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James Theodore Highhouse, a former Army chaplain who later took a job at a federal prison, was sentenced to seven years in prison for sexually abusing female inmates. He used his status as a Man of God to coerce prisoners into having sex with him, even telling inmates not to report him because “no one will believe you because you’re an inmate, and I’m a chaplain.”

According to a press release from the Department of Justice, Highhouse first began his work at FCI Dublin, a Federal Correctional Institution in California, in 2016. He knew exactly how to use his religion to give himself a position of power:

In his role as a prison chaplain, he led religious services and offered spiritual guidance to incarcerated women. He also taught religious-based classes about boundaries and self-worth, with the understanding that many of the women with whom he interacted came from a background of trauma, abuse and substance addiction. At times, Highhouse also performed a custodial role, that is, he could handcuff inmates, write up incident reports and refer inmates for disciplinary action. 

It didn’t take long, however, for Highhouse to use his power to pressure inmates into letting him use their bodies for his own satisfaction. The spiritual manipulation and physical abuse was so egregious that, despite federal guidelines suggesting a sentence of no more than 2.5 years for this sort of crime, a federal judge imposed a much harsher sentence of seven years.

Highhouse [would tell his victims] that everyone in the Bible had sex and that God wanted them to be together, prosecutors said.

An Army veteran, he pressured one inmate into intercourse on Veterans Day by telling her she needed to serve her country and on Thanksgiving by telling her she needed to show her gratitude for him, prosecutors said.

Highhouse was first arrested earlier this year for sexual abuse as well as lying to investigators by denying his actions. He wasn’t alone. Multiple other staffers at FCI Dublin were also arrested for sexual abuse, including the warden. Highhouse later pleaded guilty to the charges, admitting he repeatedly abused a prisoner over a nine-month span beginning in 2018.

That woman said in a victim impact statement that she cried herself to sleep after testifying before a grand jury about Highhouse’s abuse.

“I felt so lost, hopeless, worthless, and betrayal and truly do not know what to do or who to talk to about my problems,” the woman wrote.

No prisoner deserves that kind of treatment. The punishment is the imprisonment. .

There were other victims, too. Two inmates, according to the Associated Press, claimed Highhouse presented himself as a sex therapist, pried into their personal lives, and said they could have sex in his office. Another said he “raped her multiple times” after she went to him for counseling. Even though she reported him, her claims were shrugged off by a staffer who suggested it didn’t matter since she’d soon be transferred to a different location.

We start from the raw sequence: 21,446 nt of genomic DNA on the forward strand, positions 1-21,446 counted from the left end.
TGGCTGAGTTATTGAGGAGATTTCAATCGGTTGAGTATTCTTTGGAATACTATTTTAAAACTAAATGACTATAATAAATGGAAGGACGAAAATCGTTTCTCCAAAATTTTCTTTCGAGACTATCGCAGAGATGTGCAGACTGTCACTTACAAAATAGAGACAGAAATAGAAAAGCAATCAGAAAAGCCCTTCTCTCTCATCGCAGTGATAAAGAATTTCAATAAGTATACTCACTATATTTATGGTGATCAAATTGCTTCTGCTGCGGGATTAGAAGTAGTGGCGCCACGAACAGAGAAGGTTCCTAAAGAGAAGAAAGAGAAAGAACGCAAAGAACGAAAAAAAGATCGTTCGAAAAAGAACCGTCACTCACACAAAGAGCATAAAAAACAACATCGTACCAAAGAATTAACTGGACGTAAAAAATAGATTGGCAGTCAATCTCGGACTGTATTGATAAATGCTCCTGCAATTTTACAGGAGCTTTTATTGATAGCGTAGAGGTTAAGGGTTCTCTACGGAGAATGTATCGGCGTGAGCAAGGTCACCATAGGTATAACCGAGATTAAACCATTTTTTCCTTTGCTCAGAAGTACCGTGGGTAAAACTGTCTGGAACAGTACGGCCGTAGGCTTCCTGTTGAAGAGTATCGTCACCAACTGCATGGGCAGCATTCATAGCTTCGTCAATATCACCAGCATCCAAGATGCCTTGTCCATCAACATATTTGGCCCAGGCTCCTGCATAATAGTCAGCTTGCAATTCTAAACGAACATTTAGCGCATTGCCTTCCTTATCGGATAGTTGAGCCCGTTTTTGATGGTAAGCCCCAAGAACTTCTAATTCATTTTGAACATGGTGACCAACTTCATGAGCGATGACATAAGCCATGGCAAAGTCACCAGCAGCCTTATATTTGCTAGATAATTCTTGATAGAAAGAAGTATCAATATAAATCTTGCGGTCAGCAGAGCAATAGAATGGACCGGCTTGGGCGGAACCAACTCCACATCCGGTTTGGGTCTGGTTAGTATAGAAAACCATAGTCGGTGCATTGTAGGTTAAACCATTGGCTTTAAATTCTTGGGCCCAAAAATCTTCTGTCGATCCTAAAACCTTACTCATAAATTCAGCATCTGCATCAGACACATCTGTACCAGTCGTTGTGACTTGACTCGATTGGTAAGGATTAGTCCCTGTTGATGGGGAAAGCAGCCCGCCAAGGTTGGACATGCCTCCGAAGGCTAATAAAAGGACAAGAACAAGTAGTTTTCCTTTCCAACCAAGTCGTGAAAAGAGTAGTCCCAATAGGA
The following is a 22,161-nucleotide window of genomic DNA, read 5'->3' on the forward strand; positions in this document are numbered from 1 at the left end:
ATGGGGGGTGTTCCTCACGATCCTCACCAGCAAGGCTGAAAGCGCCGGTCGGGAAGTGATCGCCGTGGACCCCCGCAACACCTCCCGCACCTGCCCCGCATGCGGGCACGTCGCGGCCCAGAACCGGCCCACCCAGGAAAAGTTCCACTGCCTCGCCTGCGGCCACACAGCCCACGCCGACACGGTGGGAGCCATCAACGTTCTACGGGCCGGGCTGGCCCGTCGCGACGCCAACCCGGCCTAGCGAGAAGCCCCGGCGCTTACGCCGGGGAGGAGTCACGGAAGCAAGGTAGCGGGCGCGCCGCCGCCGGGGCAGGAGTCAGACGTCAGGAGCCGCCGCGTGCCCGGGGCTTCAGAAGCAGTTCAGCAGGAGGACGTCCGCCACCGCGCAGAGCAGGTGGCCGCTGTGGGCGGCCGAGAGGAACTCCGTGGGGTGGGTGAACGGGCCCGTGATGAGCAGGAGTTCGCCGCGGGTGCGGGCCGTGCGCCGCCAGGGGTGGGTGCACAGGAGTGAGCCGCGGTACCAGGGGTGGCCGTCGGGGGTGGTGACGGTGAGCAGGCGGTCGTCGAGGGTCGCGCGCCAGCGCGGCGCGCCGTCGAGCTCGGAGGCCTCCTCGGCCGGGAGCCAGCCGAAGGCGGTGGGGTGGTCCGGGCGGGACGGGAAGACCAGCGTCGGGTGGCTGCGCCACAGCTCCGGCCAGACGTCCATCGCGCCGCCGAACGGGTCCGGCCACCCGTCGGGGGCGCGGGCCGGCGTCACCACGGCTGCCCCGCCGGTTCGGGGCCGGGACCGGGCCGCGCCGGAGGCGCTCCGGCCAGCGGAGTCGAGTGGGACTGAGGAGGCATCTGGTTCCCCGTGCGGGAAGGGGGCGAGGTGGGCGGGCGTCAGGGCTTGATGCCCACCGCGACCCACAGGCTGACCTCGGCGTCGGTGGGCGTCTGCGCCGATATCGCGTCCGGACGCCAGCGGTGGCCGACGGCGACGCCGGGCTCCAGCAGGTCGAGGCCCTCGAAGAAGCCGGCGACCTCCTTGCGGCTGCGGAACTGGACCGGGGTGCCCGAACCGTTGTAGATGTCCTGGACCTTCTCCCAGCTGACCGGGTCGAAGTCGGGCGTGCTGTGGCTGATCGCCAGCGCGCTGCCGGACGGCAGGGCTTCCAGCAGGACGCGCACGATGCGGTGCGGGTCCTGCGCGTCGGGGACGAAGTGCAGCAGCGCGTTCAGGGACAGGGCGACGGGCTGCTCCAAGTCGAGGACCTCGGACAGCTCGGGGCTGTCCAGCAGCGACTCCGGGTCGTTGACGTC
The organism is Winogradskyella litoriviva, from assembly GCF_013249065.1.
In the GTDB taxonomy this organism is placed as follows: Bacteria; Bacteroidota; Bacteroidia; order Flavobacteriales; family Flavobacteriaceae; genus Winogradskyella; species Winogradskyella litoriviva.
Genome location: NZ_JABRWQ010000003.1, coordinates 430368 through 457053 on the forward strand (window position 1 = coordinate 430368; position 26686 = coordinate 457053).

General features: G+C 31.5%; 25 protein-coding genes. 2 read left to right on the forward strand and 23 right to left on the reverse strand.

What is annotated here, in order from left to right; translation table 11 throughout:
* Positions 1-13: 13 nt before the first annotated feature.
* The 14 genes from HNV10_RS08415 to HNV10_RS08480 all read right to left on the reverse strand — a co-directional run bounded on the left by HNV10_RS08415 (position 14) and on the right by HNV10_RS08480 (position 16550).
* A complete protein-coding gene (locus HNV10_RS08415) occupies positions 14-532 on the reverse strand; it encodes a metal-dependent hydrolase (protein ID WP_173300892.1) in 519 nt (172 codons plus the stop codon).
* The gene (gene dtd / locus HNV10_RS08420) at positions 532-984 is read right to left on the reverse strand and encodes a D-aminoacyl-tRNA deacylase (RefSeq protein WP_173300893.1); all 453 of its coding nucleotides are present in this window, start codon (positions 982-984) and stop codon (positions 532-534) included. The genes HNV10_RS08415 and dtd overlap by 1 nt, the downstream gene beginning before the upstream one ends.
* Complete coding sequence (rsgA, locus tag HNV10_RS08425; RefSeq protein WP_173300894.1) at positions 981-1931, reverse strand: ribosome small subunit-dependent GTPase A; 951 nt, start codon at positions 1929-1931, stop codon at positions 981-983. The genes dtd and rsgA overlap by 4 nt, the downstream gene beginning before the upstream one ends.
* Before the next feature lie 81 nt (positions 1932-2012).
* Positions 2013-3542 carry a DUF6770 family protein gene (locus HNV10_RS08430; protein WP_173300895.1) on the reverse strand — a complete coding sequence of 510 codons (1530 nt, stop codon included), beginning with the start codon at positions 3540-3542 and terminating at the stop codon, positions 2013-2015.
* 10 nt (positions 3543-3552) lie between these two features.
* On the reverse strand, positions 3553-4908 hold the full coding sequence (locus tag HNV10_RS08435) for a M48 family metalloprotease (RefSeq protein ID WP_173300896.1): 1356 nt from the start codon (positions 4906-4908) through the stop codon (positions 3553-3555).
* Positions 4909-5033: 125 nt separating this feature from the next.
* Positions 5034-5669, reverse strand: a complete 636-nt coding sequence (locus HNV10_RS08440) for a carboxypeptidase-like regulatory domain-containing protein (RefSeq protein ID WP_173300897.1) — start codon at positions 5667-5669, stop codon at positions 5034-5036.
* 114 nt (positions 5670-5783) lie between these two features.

It didn’t just ruin her trust in the criminal justice system. It made her lose faith in faith.

“He took my ability to sleep at night and he took my ability to trust in the Church,” the inmate wrote in a victim impact statement. “I would never go back to Church. I’m constantly on alert. He played on my vulnerability and took advantage of me — I have nightmares.”

While the prison itself clearly lacked necessary oversight, you have to wonder how much Highhouse was able to get away with because of his religious title and the unearned respect automatically granted to chaplains of all stripes. At what point did he decide he would use his religion for his own personal satisfaction and at the expense of the people he was hired to help?

All this is happening, by the way, as atheist chaplains, trained to do all the same work expected of their religious counterparts, are effectively excluded from military and prison positions. In 2020, the Federal Bureau of Prisons said The Humanist Society (affiliated with the American Humanist Association) would have the power to endorse chaplains applying for jobs, giving them a stamp of approval, but there’s no indication there are any open atheists employed by the chaplaincy yet.

Meanwhile, Highhouse, a Christian chaplain, will be sentenced to prison for several years due to his heinous behavior. It’s long past time the federal prison system stop treating religion as inherently moral.

Hemant Mehta is the founder of, a YouTube creator, podcast co-host, and author of multiple books about atheism. He can be reached at @HemantMehta.

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